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The Structure and Properties of Soluble Phosphate Based Glasses

Franks, Katrin; (2000) The Structure and Properties of Soluble Phosphate Based Glasses. Doctoral thesis (Ph.D), UCL (University College London). Green open access

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Abstract

The recent discipline of tissue engineering has developed innovative degradable and non-degradable (dependant upon application) materials in combination with low toxicity and good biocompatibility. The major focus of these new technologies is to guide the regenerative process. The aim of this project was to take the regenerative tissue healing process a step further by developing a material which not only guides the tissue regeneration process, but also enhances it and has a degradation profile that is tailored to the tissue and on degradation, leaves no toxic or irritating debris behind to cause any tissue reaction. The chosen material was a soluble phosphate based glass, modified with CaO, Na2O, MgO, K2O and/or CaF2. Materials have been developed in order to work as closely as possible to the natural phase of bone, within the limitations imposed by the glass forming process. 5 different glass systems have been synthesised via conventional glass making procedures and the solubility process has been investigated via weight loss experiments and ion and pH measurements. All materials were soluble with different degradation processes, depending on the composition of the glass. Glasses with low CaO content showed a linear relationship between weight loss per unit area and time. Glasses with higher CaO content show an increasing non-linearity in their weight loss behaviour. The pH showed a significant increase in the first stages of degradation, which was explained by cation-exchange processes taking place from the material to the solution and vice versa. The ion concentration in solution was found to increase with time as expected and it mirrored the weight loss curves. Preliminary cell culture tests (MTT tests) using the MG63 human osteoblast cell line were established to test the biocompatibility of the soluble extracts from the different glasses. The tests revealed that glasses with low CaO content, i.e. high solubility, showed reduced proliferation below the control line of tissue culture plastic. Proliferation was however similar to the control line or above for glasses with CaO contents higher than 30 mol%, i.e. low solubility. The best test results, with enhanced proliferation was seen for glass with the highest CaO content. The MTT test results look very promising for materials with a high calcium oxide content, indicating biocompatibility with enhanced cell proliferation. There was also evidence that small amounts of K2O and MgO affected cell proliferation. Structural analysis was carried out using DTA and MAS-NMR spectroscopy. The results from the glasses were found to be in line with X-ray analysis of similar glass-ceramics, which had been analysed in earlier studies. Thermal analysis revealed multi-crystallisation events as evidenced by the presence of one or two crystallisation peaks with more than two or three corresponding melting points. The use of MAS-NMR spectroscopy showed that two species, Q1 and Q2 formed the basis of the glass structure and it was possible to identify the dominant Q2 species as Na4Ca(PO3)6. The Q1 species is represented by (Ca3(PO4)2 or Na2P2O7). However, it was up to the present time not possible to identify the Q1 species unambiguously. The work has shown that it is possible to synthesise biodegradable glasses for hard tissue surgery, whose composition is close to the inorganic phase of bone. Biocompatibility studies have helped to define optimal compositions and it is therefore hoped that the results from this study will contribute towards future implant research utilising soluble glasses.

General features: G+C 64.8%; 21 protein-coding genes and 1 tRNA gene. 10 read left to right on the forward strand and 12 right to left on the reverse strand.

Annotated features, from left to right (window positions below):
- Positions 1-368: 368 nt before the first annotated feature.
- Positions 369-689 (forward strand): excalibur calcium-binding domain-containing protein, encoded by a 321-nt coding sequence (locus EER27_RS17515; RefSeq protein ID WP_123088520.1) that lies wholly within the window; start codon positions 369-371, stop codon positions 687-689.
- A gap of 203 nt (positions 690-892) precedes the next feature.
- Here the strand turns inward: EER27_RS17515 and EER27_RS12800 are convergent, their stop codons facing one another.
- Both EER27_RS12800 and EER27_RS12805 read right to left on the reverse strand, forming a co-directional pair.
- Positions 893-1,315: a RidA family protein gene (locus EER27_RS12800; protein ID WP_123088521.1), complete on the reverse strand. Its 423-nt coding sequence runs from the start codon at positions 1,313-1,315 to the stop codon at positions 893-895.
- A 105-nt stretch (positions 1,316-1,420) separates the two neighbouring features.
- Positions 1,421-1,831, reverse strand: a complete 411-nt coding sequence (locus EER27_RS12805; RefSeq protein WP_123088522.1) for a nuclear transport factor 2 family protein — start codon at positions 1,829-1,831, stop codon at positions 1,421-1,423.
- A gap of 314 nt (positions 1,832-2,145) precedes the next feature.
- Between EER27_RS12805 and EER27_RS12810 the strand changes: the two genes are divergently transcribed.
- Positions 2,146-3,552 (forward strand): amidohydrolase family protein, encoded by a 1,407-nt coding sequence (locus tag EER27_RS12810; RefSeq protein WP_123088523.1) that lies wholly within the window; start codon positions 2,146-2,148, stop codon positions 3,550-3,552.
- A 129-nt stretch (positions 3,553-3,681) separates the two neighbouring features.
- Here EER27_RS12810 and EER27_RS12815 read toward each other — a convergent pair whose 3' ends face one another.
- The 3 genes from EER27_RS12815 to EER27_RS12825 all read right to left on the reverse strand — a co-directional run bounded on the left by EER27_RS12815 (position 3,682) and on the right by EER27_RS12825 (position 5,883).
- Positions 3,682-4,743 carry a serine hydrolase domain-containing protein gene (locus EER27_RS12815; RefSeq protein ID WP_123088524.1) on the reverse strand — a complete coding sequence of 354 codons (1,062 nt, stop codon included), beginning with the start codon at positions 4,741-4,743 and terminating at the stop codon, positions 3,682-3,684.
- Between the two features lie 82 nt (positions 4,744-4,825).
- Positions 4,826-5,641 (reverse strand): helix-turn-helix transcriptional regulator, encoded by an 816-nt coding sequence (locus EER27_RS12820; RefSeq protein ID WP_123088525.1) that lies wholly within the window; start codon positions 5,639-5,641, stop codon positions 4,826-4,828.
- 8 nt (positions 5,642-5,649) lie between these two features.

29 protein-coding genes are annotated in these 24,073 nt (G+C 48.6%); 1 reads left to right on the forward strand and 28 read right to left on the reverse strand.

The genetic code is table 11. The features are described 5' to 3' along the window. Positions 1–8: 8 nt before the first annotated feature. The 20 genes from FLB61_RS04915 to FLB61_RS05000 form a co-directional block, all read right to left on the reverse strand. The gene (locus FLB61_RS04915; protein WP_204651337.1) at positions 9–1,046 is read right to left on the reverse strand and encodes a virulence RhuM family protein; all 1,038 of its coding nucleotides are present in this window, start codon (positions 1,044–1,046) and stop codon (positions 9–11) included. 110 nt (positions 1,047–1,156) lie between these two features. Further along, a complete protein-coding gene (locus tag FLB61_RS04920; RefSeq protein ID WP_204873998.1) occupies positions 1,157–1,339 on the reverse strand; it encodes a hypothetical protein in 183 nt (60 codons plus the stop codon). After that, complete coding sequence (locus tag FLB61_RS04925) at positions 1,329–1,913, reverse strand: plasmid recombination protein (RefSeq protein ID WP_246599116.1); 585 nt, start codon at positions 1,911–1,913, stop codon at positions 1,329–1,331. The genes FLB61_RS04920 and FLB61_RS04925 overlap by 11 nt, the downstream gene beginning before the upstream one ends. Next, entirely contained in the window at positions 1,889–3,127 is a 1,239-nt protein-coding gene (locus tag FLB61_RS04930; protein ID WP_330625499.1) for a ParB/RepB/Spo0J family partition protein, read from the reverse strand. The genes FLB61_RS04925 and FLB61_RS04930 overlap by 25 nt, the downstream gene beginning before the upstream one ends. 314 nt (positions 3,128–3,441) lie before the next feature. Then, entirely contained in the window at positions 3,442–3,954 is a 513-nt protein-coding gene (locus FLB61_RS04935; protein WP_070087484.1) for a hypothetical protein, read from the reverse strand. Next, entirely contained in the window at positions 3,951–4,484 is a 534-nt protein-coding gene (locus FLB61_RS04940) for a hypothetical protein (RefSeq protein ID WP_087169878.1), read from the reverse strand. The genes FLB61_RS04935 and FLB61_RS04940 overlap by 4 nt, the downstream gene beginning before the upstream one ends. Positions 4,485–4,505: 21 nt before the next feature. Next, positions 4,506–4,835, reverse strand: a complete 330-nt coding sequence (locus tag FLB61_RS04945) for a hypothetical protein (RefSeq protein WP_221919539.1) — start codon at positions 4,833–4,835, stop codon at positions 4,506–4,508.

Type: Thesis (Doctoral)
Qualification: Ph.D
Title: The Structure and Properties of Soluble Phosphate Based Glasses
Open access status: An open access version is available from UCL Discovery
Language: English
Additional information: Thesis digitised by ProQuest.
Keywords: Health and environmental sciences
URI: https://discovery.ucl.ac.uk/id/eprint/10099271
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